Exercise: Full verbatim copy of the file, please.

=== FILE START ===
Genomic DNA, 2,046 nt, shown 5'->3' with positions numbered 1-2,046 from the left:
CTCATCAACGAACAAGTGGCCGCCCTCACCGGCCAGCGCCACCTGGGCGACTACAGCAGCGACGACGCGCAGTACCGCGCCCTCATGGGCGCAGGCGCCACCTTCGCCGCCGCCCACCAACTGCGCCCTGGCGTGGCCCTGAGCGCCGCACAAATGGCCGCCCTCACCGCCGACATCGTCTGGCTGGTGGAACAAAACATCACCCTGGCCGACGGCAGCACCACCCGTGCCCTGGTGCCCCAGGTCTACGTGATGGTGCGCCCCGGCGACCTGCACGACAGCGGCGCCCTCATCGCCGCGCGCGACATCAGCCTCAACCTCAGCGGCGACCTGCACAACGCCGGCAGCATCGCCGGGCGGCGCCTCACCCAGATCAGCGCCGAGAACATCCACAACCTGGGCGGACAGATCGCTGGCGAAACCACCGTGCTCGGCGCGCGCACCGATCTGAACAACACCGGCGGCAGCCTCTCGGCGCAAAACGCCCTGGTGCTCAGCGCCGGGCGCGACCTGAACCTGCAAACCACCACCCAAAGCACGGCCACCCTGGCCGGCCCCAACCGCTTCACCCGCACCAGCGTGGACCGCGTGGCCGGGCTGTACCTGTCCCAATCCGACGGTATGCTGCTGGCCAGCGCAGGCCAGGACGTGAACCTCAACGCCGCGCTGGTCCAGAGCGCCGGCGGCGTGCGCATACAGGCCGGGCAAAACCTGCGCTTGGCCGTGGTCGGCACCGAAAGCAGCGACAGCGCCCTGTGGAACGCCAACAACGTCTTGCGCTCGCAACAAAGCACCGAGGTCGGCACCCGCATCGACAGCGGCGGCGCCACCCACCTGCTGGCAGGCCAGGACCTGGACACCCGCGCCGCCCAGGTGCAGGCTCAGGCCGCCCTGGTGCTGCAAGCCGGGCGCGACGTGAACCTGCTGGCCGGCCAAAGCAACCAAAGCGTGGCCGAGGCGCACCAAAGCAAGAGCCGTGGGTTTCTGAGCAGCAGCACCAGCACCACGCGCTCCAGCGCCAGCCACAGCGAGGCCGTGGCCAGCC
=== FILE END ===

Genomic DNA, 2,046 nt, shown 5'->3' with positions numbered 1-2,046 from the left:
CTCATCAACGAACAAGTGGCCGCCCTCACCGGCCAGCGCCACCTGGGCGACTACAGCAGCGACGACGCGCAGTACCGCGCCCTCATGGGCGCAGGCGCCACCTTCGCCGCCGCCCACCAACTGCGCCCTGGCGTGGCCCTGAGCGCCGCACAAATGGCCGCCCTCACCGCCGACATCGTCTGGCTGGTGGAACAAAACATCACCCTGGCCGACGGCAGCACCACCCGTGCCCTGGTGCCCCAGGTCTACGTGATGGTGCGCCCCGGCGACCTGCACGACAGCGGCGCCCTCATCGCCGCGCGCGACATCAGCCTCAACCTCAGCGGCGACCTGCACAACGCCGGCAGCATCGCCGGGCGGCGCCTCACCCAGATCAGCGCCGAGAACATCCACAACCTGGGCGGACAGATCGCTGGCGAAACCACCGTGCTCGGCGCGCGCACCGATCTGAACAACACCGGCGGCAGCCTCTCGGCGCAAAACGCCCTGGTGCTCAGCGCCGGGCGCGACCTGAACCTGCAAACCACCACCCAAAGCACGGCCACCCTGGCCGGCCCCAACCGCTTCACCCGCACCAGCGTGGACCGCGTGGCCGGGCTGTACCTGTCCCAATCCGACGGTATGCTGCTGGCCAGCGCAGGCCAGGACGTGAACCTCAACGCCGCGCTGGTCCAGAGCGCCGGCGGCGTGCGCATACAGGCCGGGCAAAACCTGCGCTTGGCCGTGGTCGGCACCGAAAGCAGCGACAGCGCCCTGTGGAACGCCAACAACGTCTTGCGCTCGCAACAAAGCACCGAGGTCGGCACCCGCATCGACAGCGGCGGCGCCACCCACCTGCTGGCAGGCCAGGACCTGGACACCCGCGCCGCCCAGGTGCAGGCTCAGGCCGCCCTGGTGCTGCAAGCCGGGCGCGACGTGAACCTGCTGGCCGGCCAAAGCAACCAAAGCGTGGCCGAGGCGCACCAAAGCAAGAGCCGTGGGTTTCTGAGCAGCAGCACCAGCACCACGCGCTCCAGCGCCAGCCACAGCGAGGCCGTGGCCAGCC